Law-enforcement officials in this country say that highly organized rings of college-admission-exams imposters—once considered a unique artifact of the high-stakes, test-driven Chinese education system—have arrived on our shores. The scam is probably as old as college-entrance exams themselves and periodically, test fakers get snared. Five years ago, 20 teenagers from Nassau County in suburban New York made headlines when they were arrested for being paid to take—or paying others to take—their SATs. The networks like the one Zou used are far more sophisticated. In these schemes, brokers in China are using computer-enhanced photography to create nearly undetectable fake passports for schemes that allow imposters to take a range of tests—including the SAT, the GRE, and the TOEFL for students across the globe.
Indeed, last week, the website www.moonbead.com, which law-enforcement officials say was the site that the test fakers used to arrange a U.S. gunman for Zou, seemed eager to solicit new clients.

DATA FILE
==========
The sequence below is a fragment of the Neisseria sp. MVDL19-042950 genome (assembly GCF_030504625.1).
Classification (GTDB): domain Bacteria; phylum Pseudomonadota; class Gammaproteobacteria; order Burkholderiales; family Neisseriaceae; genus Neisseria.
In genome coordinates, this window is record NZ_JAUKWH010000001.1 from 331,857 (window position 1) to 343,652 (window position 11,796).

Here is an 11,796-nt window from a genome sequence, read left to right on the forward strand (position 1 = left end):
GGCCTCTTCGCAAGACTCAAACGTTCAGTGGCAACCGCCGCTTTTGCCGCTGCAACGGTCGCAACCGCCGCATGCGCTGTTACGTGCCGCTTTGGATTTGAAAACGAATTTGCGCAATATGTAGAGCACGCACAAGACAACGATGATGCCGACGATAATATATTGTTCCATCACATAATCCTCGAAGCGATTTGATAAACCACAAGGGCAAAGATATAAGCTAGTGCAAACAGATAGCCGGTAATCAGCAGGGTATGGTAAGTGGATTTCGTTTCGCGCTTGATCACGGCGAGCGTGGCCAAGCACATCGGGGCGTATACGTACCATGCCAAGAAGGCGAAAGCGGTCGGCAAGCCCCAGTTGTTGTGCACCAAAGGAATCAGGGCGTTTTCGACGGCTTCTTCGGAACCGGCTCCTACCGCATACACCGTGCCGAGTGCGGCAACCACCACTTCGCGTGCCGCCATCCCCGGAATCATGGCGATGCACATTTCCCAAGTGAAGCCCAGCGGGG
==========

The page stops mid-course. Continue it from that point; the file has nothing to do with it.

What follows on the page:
“Our price is high but reasonable,” the site says in Chinese. Under instructions for arranging SAT proxies, “Daisy,” the broker from Moonbead, recommends college hopefuls secure their gunman early. “Give us the anticipated test score and test time you prefer. There are only six tests in each year … our gunmen are limited and excess-demand, please book the service as early as possible, especially for those who need a higher score.” Faking excellent scores, according to the site, costs more than simply faking good scores. “Please contact us individually if you need the test score of 2100 to 2200, the service fee changes based on different cases.” Scores are guaranteed. “We have the confidence to take your money as we let you pay after you get your score.” And if a client doesn’t pay? The FAQ on Moonbead.com carries a hint of menace. “We can report your cheating … this will be your scar and scandal for your whole lifetime.” Besides, the site reminds would-be clients, “We have all your personal and private information … Don’t win the battle but lose the war.”
I knew that a good SAT score can be a big deal in some families, but damn.